King Alfonso XII of Spain (1874–1885)

King Alfonso XII of Spain adopted this dynastic number, although there were no Spanish kings who ruled a single state with this name. Number XI was worn by one of the Castilian Spanish kings of the XIV century — Alfonso the Just.

King Alfonso XIII of Spain (1886–1931)

King Alfonso XIII of Spain married the granddaughter of Queen Victoria of England. During the wedding, an attempt was made on the newlyweds. Alfonso XIII, unlike other kings of Spain, reigned from birth, but not until death. He was expelled from the country by the revolution.

King of Spain Juan Carlos I (1975–2014)

King Juan Carlos I of Spain takes the throne after the death of dictator Francisco Franco. Immediately after accession to the throne, he carried out democratic reforms. The provinces gained more independence under him. Abdicated in favor of his son.

King Philip VI of Spain (from 2014 to present)

Felipe VI is now King of Spain. King Philip VI of Spain competed in sailing at the Summer Olympics in Barcelona. The wife of King Philip VI of Spain was the journalist Leticia. Now King Philip VI of Spain is the youngest monarch in Europe.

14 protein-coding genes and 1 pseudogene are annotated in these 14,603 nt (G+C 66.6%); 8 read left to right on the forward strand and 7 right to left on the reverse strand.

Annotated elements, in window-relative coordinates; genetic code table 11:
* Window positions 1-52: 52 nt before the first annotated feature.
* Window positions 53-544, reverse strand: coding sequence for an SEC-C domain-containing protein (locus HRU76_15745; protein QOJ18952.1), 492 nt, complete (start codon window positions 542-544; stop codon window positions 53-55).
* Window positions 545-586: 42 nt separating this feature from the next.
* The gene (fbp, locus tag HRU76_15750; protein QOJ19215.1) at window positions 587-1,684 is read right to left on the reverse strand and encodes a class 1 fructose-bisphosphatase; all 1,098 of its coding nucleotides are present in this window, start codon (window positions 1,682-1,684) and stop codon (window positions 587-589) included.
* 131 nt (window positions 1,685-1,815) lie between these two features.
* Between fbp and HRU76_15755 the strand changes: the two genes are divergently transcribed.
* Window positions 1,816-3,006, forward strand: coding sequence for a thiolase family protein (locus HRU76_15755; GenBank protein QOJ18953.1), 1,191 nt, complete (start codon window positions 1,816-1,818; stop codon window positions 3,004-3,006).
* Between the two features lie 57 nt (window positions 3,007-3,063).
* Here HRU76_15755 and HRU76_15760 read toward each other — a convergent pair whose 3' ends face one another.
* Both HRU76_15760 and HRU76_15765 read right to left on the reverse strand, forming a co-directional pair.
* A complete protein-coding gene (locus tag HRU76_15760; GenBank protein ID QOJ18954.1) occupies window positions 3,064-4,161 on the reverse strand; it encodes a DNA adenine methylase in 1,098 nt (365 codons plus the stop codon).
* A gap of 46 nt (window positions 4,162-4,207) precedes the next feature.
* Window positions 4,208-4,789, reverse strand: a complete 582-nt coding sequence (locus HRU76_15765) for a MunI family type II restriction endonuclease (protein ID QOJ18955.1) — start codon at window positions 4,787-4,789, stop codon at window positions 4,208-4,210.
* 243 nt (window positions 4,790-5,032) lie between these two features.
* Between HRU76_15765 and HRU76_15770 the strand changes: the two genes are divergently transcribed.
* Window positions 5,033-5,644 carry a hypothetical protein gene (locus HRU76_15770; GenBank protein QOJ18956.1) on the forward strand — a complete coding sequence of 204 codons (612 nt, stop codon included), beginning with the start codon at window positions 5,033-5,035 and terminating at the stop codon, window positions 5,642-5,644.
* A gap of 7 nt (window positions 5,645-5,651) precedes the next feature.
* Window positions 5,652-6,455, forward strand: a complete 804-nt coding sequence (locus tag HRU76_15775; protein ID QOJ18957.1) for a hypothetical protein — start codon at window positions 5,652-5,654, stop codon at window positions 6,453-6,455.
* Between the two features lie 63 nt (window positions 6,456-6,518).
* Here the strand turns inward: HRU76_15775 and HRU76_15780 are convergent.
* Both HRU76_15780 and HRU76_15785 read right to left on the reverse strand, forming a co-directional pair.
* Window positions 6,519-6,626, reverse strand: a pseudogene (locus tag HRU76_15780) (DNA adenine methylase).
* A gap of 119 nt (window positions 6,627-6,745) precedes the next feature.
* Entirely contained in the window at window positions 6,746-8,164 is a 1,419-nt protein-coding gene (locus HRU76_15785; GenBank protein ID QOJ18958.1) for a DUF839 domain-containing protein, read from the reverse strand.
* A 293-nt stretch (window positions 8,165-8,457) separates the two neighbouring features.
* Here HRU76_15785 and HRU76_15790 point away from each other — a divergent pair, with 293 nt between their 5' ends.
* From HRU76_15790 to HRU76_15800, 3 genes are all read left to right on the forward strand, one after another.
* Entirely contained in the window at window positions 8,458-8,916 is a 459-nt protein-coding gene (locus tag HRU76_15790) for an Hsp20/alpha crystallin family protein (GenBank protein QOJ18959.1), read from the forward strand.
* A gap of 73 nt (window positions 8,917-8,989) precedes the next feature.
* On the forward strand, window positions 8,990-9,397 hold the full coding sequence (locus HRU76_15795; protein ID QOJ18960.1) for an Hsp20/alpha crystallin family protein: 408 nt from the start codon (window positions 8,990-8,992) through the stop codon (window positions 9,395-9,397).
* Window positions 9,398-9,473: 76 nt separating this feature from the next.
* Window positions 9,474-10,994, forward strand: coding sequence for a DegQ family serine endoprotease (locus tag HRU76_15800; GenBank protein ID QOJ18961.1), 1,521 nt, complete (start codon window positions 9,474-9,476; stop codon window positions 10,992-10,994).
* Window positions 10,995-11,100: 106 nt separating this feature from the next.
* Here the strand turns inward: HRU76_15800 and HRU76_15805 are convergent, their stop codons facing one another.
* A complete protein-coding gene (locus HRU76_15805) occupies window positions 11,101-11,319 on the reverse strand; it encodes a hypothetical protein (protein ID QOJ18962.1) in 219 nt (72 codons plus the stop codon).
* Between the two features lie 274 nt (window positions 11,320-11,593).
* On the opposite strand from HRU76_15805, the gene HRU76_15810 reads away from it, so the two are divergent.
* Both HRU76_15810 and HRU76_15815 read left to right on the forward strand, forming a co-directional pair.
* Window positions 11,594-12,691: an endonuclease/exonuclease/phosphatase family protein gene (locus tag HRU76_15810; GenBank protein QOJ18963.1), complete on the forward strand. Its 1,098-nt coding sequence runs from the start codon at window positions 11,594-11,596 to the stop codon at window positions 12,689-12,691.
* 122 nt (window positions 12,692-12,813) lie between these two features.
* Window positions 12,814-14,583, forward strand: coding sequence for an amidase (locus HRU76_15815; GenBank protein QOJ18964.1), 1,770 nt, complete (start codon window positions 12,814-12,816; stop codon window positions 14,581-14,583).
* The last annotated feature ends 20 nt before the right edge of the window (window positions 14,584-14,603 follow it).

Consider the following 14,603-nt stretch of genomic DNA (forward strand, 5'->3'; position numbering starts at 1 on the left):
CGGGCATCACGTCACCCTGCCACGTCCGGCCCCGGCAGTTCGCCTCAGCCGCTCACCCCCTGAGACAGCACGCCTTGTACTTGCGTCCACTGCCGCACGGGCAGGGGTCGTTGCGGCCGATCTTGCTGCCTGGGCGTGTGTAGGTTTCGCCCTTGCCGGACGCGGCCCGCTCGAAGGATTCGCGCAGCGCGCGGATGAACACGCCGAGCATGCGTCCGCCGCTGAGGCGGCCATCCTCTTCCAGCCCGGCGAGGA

Center for Business and Life Services in Spain «Spain in Russian» reminds you that we offer you more than 100 types of services in Spain. Contact us by phone numbers listed on the site.

Need help in Spain? The service center «Spain in Russian» is more than 100 types of services in Russian in any region of Spain.

+7 495 236 98 99 or +34 93 272 64 90, [email protected]

Was this article helpful?